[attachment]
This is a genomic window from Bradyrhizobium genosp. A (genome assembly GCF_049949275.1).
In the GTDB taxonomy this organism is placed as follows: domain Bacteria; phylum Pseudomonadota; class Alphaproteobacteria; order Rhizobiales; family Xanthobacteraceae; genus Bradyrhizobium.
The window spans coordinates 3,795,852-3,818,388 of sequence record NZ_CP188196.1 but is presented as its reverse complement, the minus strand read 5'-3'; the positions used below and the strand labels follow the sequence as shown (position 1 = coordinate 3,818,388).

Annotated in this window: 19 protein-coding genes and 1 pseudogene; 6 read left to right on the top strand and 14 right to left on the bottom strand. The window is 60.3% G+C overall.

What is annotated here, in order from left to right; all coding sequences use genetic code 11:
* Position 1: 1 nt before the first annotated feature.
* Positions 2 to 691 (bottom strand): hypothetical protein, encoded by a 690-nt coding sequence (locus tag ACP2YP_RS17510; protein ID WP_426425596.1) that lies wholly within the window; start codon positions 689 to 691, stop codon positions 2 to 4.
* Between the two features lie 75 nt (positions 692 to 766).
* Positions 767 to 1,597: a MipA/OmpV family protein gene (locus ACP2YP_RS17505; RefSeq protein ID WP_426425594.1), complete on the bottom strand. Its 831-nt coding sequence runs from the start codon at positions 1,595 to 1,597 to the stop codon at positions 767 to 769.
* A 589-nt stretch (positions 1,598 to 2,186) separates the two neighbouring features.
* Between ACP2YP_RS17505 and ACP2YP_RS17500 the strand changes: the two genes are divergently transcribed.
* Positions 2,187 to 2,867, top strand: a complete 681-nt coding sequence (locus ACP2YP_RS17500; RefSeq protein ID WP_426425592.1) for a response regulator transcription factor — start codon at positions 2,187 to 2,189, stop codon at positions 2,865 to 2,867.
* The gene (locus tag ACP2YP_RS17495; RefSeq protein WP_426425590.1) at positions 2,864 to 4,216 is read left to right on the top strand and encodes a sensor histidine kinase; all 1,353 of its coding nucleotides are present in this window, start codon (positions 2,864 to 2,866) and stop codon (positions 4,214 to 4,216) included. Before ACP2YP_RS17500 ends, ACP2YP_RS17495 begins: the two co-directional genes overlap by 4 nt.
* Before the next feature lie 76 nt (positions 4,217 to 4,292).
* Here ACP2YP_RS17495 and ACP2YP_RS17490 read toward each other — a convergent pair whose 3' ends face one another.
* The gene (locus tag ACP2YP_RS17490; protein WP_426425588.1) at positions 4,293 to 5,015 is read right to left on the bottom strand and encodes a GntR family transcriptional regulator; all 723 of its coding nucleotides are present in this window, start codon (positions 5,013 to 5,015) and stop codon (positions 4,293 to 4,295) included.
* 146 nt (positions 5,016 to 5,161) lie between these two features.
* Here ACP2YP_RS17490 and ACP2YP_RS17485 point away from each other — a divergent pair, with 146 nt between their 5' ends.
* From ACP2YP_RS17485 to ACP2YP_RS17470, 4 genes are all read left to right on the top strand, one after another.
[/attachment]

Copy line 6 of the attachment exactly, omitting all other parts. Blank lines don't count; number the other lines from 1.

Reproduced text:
* Position 1: 1 nt before the first annotated feature.